by Peter M. Shane, Jacob E. Davis and Jacob E. Davis II Chair in Law, Moritz College of Law, The Ohio State University
* Author's Note: I had the privilege on April 4 of delivering the following remarks as part of a panel on "Creating the Politics of Privacy," a session of the capstone conference for Ohio State's 2013-14 series of campus-wide programs on the distinction between public and private.
America's cultural turn in recent decades toward a glorification of the private and a denigration of the public has coexisted with what quite obviously is a deterioration in privacy. As individuals, we have dramatically less capacity than in earlier decades to control information about even the most personal aspects of our lives. This is not just historical coincidence. The cultural turn to the "private" has actually hurt privacy.
What I mean by a cultural turn is that, for the last 35-ish years, U.S. law and politics have moved away from the public-regarding orientation of the New Deal and its programmatic outgrowths and toward the individualist orientation of Reaganite small-government conservatism. We can see these moves in a variety of ways that implicate the private/public distinction. For example, we know that public institutions, such as schools, simultaneously create both public value and private value. They help both to benefit society through an educated citizenry and to prepare individuals for economic self-sufficiency. Yet our public policy toward schools has increasingly emphasized only their private value as providing persuasive reasons for their support.
Likewise, private action simultaneously has both private and public impacts. What I do as an individual both serves my personal needs and gratifications and imposes externalities on others. Not all externalities are positive. Yet courts and politicians have increasingly resisted treating negative externalities as a sufficient justification for regulation. Supreme Court decisions limiting Congress' powers to keep guns away from schools or to provide federal remedies for domestic violence are perfect examples. The court's 2012 decision that Congress lacked power under the Commerce Clause to compel the private purchase of health insurance was based on legal arguments that earlier courts would have rejected out of hand.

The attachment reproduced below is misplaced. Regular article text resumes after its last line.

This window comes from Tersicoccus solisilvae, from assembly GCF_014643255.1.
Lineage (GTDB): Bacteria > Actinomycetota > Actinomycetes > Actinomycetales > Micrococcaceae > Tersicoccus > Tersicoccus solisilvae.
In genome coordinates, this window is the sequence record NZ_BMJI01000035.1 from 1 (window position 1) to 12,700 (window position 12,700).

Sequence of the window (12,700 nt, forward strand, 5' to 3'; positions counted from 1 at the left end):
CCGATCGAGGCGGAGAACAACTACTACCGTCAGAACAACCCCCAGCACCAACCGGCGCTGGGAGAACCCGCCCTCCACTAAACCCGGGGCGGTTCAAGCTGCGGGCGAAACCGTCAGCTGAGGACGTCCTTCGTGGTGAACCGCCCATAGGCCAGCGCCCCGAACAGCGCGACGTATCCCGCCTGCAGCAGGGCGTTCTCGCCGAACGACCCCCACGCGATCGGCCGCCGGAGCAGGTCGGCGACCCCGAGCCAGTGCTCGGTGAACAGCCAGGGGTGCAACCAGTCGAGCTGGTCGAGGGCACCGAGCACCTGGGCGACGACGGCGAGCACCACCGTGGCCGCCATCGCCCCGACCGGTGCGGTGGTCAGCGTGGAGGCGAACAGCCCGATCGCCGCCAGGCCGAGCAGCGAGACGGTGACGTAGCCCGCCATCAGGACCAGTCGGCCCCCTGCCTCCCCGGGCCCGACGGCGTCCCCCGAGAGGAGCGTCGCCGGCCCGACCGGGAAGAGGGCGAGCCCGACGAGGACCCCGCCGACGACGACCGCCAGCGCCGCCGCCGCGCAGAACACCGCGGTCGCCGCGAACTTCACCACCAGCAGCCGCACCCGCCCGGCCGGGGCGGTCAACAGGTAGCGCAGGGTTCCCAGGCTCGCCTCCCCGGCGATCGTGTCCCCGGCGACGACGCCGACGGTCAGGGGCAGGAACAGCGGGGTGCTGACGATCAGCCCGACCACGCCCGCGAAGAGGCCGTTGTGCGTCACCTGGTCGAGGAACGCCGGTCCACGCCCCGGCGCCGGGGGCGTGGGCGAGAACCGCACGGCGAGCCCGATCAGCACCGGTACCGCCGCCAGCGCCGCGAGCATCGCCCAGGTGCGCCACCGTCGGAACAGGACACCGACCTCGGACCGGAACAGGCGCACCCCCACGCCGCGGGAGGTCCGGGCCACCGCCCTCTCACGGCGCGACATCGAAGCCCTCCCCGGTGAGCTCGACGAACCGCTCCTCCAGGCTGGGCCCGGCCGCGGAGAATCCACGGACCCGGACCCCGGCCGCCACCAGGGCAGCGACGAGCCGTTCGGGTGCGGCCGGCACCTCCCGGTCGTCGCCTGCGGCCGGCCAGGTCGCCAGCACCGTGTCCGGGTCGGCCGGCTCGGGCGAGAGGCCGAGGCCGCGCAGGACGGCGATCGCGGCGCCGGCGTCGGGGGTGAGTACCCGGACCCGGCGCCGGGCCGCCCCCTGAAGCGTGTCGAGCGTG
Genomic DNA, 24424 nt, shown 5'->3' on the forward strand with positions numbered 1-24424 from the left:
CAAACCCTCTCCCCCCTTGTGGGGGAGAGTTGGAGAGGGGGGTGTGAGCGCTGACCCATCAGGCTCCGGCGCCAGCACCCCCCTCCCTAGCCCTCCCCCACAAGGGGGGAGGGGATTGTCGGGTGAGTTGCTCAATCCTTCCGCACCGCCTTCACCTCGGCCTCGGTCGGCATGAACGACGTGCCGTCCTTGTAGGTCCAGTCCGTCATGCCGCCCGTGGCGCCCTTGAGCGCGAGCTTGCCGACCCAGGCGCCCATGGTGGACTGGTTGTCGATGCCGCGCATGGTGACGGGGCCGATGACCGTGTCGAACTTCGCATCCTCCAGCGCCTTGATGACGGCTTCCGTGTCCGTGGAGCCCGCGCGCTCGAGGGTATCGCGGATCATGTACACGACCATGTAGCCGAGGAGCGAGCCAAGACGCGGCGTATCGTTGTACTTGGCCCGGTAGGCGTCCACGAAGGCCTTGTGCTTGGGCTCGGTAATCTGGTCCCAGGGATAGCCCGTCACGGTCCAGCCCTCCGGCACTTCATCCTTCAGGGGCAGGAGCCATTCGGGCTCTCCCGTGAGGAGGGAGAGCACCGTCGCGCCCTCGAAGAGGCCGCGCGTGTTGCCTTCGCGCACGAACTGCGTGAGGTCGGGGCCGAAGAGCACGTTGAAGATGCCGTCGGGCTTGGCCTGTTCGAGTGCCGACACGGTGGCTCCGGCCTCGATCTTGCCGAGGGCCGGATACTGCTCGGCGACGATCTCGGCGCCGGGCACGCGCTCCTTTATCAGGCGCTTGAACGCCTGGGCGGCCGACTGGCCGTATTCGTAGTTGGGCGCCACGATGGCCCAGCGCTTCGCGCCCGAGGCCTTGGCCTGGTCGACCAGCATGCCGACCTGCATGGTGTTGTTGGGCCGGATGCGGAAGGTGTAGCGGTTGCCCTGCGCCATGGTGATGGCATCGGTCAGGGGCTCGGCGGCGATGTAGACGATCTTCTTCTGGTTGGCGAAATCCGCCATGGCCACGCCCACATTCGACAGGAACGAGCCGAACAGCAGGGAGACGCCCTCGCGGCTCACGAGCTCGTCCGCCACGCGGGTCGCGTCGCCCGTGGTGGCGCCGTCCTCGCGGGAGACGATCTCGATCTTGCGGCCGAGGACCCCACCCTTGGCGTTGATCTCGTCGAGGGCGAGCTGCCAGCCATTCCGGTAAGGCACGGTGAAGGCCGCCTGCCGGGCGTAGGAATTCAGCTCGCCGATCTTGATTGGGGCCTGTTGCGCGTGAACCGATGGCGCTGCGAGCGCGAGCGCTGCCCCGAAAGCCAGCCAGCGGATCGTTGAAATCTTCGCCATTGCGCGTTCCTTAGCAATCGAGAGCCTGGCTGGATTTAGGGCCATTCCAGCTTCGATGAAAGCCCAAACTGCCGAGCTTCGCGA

The Snowden revelations about NSA activities have brought government access to online data into the public eye over the past year. Allegations that surveillance programs may have impacted American citizens have led to public outrage. In response, the president has promised to reform the U.S. government surveillance apparatus to “provide greater transparency to our surveillance activities and fortify the safeguards that protect the privacy of U.S. persons.”
Long before the Snowden revelations, enhancing the privacy of U.S. persons was the focus of less-visible efforts to reform the Electronic Communications Privacy Act (ECPA), a law enacted well before the Internet era that allows law enforcement access to a panoply of electronic information held by third-party information service providers without first obtaining a warrant.